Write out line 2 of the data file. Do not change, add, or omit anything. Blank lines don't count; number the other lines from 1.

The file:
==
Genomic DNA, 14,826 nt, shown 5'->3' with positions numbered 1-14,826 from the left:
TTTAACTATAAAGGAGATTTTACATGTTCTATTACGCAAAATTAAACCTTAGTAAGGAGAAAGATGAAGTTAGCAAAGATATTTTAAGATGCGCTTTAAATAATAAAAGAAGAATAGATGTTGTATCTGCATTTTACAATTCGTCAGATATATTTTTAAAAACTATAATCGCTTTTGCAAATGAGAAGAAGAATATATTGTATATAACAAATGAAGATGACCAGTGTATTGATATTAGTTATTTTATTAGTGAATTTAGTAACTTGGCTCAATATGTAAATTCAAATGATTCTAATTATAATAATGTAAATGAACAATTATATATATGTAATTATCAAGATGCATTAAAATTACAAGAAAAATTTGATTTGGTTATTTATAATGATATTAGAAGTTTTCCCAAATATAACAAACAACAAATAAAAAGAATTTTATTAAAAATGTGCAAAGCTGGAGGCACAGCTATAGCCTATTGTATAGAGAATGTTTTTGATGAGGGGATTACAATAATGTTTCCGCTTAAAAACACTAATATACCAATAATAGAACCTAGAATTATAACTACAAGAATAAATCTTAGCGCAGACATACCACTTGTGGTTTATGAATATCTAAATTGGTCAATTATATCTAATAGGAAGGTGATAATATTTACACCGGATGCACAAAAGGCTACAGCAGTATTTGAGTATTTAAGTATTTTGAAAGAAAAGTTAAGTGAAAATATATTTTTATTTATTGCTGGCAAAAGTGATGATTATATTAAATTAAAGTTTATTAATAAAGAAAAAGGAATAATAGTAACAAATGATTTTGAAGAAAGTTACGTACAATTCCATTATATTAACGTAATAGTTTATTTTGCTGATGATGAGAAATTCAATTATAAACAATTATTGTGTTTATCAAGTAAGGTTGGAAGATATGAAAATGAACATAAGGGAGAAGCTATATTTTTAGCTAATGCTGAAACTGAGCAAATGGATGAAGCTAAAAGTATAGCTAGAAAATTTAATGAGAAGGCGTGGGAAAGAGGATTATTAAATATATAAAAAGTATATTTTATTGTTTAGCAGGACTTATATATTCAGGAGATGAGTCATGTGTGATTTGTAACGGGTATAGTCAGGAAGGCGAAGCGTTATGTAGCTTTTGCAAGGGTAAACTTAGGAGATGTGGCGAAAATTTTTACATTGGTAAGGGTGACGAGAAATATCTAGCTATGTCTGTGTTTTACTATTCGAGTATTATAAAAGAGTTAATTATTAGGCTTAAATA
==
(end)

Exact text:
TTTAACTATAAAGGAGATTTTACATGTTCTATTACGCAAAATTAAACCTTAGTAAGGAGAAAGATGAAGTTAGCAAAGATATTTTAAGATGCGCTTTAAATAATAAAAGAAGAATAGATGTTGTATCTGCATTTTACAATTCGTCAGATATATTTTTAAAAACTATAATCGCTTTTGCAAATGAGAAGAAGAATATATTGTATATAACAAATGAAGATGACCAGTGTATTGATATTAGTTATTTTATTAGTGAATTTAGTAACTTGGCTCAATATGTAAATTCAAATGATTCTAATTATAATAATGTAAATGAACAATTATATATATGTAATTATCAAGATGCATTAAAATTACAAGAAAAATTTGATTTGGTTATTTATAATGATATTAGAAGTTTTCCCAAATATAACAAACAACAAATAAAAAGAATTTTATTAAAAATGTGCAAAGCTGGAGGCACAGCTATAGCCTATTGTATAGAGAATGTTTTTGATGAGGGGATTACAATAATGTTTCCGCTTAAAAACACTAATATACCAATAATAGAACCTAGAATTATAACTACAAGAATAAATCTTAGCGCAGACATACCACTTGTGGTTTATGAATATCTAAATTGGTCAATTATATCTAATAGGAAGGTGATAATATTTACACCGGATGCACAAAAGGCTACAGCAGTATTTGAGTATTTAAGTATTTTGAAAGAAAAGTTAAGTGAAAATATATTTTTATTTATTGCTGGCAAAAGTGATGATTATATTAAATTAAAGTTTATTAATAAAGAAAAAGGAATAATAGTAACAAATGATTTTGAAGAAAGTTACGTACAATTCCATTATATTAACGTAATAGTTTATTTTGCTGATGATGAGAAATTCAATTATAAACAATTATTGTGTTTATCAAGTAAGGTTGGAAGATATGAAAATGAACATAAGGGAGAAGCTATATTTTTAGCTAATGCTGAAACTGAGCAAATGGATGAAGCTAAAAGTATAGCTAGAAAATTTAATGAGAAGGCGTGGGAAAGAGGATTATTAAATATATAAAAAGTATATTTTATTGTTTAGCAGGACTTATATATTCAGGAGATGAGTCATGTGTGATTTGTAACGGGTATAGTCAGGAAGGCGAAGCGTTATGTAGCTTTTGCAAGGGTAAACTTAGGAGATGTGGCGAAAATTTTTACATTGGTAAGGGTGACGAGAAATATCTAGCTATGTCTGTGTTTTACTATTCGAGTATTATAAAAGAGTTAATTATTAGGCTTAAATA